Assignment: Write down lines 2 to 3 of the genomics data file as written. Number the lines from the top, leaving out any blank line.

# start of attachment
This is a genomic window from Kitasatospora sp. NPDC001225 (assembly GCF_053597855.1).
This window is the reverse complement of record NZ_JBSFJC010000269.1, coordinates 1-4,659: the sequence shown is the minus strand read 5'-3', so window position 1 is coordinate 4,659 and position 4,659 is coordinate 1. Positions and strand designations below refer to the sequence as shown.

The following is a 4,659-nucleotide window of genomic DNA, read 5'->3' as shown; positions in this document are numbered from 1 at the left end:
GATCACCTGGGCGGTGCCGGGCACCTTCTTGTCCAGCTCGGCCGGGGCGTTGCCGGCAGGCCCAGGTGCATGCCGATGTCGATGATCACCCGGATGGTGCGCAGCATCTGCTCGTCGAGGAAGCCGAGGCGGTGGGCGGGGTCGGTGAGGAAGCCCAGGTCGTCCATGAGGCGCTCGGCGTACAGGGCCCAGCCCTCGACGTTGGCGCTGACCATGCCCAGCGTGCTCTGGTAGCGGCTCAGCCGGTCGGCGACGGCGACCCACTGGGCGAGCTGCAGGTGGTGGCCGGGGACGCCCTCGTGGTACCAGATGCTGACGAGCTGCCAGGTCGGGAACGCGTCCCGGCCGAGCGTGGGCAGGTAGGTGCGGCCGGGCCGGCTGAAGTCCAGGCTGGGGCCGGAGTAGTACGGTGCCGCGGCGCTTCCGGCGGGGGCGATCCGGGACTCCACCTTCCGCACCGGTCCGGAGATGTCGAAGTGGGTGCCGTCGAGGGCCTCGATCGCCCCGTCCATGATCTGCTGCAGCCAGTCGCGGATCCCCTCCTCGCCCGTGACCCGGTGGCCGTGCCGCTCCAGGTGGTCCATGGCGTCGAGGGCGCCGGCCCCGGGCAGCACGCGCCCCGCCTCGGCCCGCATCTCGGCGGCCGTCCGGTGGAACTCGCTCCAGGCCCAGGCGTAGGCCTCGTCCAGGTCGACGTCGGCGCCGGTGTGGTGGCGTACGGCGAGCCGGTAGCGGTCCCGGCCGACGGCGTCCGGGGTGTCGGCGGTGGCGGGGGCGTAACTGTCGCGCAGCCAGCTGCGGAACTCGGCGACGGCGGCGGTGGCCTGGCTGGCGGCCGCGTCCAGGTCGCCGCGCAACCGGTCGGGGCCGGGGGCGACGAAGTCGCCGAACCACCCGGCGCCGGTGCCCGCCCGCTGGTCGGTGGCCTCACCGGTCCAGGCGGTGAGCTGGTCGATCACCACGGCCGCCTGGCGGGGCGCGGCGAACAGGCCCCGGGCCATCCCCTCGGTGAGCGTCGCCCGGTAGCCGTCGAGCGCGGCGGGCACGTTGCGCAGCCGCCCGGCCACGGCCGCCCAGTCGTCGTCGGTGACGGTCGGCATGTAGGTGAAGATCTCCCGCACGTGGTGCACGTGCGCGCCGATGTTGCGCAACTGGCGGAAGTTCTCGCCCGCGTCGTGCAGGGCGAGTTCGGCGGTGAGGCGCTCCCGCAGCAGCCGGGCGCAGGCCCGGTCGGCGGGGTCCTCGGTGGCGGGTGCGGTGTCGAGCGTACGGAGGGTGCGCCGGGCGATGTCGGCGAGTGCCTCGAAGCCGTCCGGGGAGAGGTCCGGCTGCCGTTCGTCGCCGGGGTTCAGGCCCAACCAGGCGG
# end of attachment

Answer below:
This window is the reverse complement of record NZ_JBSFJC010000269.1, coordinates 1-4,659: the sequence shown is the minus strand read 5'-3', so window position 1 is coordinate 4,659 and position 4,659 is coordinate 1. Positions and strand designations below refer to the sequence as shown.

The following is a 4,659-nucleotide window of genomic DNA, read 5'->3' as shown; positions in this document are numbered from 1 at the left end: